Tuesday, March 9

Unearthed Figurine Suggests Ancient Brits Preferred Red Mullets | Archeology


A tiny figurine found by archaeologists at the proposed parking lot site may provide a unique insight into the hairstyles popular among native men of Roman-era Britain, with mustaches and mullets, with neat back and sides, like hair cutting. day.

The 5cm tall copper alloy figure was found in 2018 during excavation work at the National Trust Wimpole Estate in Cambridgeshire, and experts say the discovery gives us a rare glimpse into the appearance of ordinary Britons or their imaginary gods.

Shannon Hogan, a National Trust archaeologist for the East of England, told The Guardian that the figure was originally thought to be a Celtic deity, but now experts believe it could “very well reflect the face of an average man.”

Celtic figure, rear view.
Celtic figure, rear view. Photograph: National Trust / Oxford Archeology East / James Fairbairn / PA

She said: “We have very few visual or written representations from the Romans of what the natives looked like, so it’s tempting to say it was designed based on how people looked or what the current styles or trends were back then.” .

Hogan added that his stylish haircut, featuring what appears to be a mullet, could have been influenced by the limitations of the manufacturing process, but experts believe the decision to include or exclude certain elements, such as a beard, was deliberate.

“They could have put a beard there, that could have been done quite easily, but they haven’t, so it might as well reflect some kind of average man’s face,” he said.

The figure was one of 300 objects found during the excavation, which took place on the site of a new planned parking lot, and originally it would have been attached to a spatula used to mix medicines or clean wax tablets used for writing.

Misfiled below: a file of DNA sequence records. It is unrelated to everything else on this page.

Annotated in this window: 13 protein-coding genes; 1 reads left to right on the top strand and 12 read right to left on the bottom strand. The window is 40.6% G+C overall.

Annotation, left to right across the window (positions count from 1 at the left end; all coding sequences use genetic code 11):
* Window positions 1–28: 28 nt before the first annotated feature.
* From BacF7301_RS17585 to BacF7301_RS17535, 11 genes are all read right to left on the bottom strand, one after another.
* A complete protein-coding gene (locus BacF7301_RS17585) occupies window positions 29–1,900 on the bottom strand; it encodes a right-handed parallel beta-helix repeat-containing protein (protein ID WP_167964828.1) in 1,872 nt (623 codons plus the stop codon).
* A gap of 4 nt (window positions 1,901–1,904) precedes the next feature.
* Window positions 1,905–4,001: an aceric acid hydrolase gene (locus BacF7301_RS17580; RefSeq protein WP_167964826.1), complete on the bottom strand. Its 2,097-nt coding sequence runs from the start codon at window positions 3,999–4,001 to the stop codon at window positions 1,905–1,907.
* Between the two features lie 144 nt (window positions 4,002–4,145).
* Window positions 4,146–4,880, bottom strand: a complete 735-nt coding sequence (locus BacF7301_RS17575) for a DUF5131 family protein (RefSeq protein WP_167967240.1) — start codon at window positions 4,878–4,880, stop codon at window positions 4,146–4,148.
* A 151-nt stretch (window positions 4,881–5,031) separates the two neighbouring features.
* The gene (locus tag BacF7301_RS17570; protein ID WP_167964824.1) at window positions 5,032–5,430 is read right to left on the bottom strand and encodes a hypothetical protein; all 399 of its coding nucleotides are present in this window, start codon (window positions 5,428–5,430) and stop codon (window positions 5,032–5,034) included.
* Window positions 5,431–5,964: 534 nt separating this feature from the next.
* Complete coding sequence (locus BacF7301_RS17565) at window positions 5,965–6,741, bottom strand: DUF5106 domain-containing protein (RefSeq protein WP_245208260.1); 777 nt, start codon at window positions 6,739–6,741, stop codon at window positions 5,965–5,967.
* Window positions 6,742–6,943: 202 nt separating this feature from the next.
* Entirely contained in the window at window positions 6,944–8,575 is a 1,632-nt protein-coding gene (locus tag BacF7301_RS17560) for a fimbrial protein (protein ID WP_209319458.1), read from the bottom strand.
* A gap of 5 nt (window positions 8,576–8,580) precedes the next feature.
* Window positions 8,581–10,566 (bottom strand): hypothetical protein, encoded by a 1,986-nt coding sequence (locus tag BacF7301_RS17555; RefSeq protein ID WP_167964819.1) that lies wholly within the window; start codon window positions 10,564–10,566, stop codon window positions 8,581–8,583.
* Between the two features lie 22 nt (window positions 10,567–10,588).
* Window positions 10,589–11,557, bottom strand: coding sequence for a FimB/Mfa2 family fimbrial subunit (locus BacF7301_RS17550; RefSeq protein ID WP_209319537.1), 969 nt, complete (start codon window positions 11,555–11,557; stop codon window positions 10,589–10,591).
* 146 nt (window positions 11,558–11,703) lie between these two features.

Archaeologists are still not sure if the figure, which dates back to the 1st century AD, is Roman or Celtic, but theories include that it could be a Celtic deity that bears no recorded resemblance.

“He has not been compared to any particular Celtic deity that we know of, but there are some who do not have visual representations,” Hogan said. “So it could be a deity, or it could just be an anthropomorphic piece of the tool that it was a part of.”

The site of Wimpole revealed the changing use of the land over hundreds of years as it moved from livestock management to large enclosures and eventually to a later Roman settlement that focused on agricultural production.

The settlement may have been at the center of an established commercial network. Other items found on the site include Roman military uniform accessories, coins, an ax head, cosmetic implements, horse harnesses, and brooches.

During the excavation, detectorists were brought in to search for artifacts and they found the tiny figure in one of the large trenches that had been dug by the team from the National Trust and Oxford East Archeology.

Chris Thatcher of Oxford East Archeology said the figure offers a look at the “aesthetics and symbolism” of the time and is believed to be someone of influence and power due to the way it was depicted and the fact that he holds a torc, an open-ended metal neck ring that is a status symbol.

“The fact that they found it in a site with so much other evidence that it is a local center is wonderful and appropriate,” he added.

Hogan said the find is significant because it is still relatively rare to find objects that provide an idea of ​​what local inhabitants looked like in Roman Britain. “We did not have the details. You couldn’t see the eyes, you couldn’t see the ears or the hair, you could see that it was holding what looked like a torc, ”Hogan said.

“He was this faceless person from the past, one of the unknown individuals of the unknown people who have left traces of archeology that we are now unearthing.”

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www.theguardian.com

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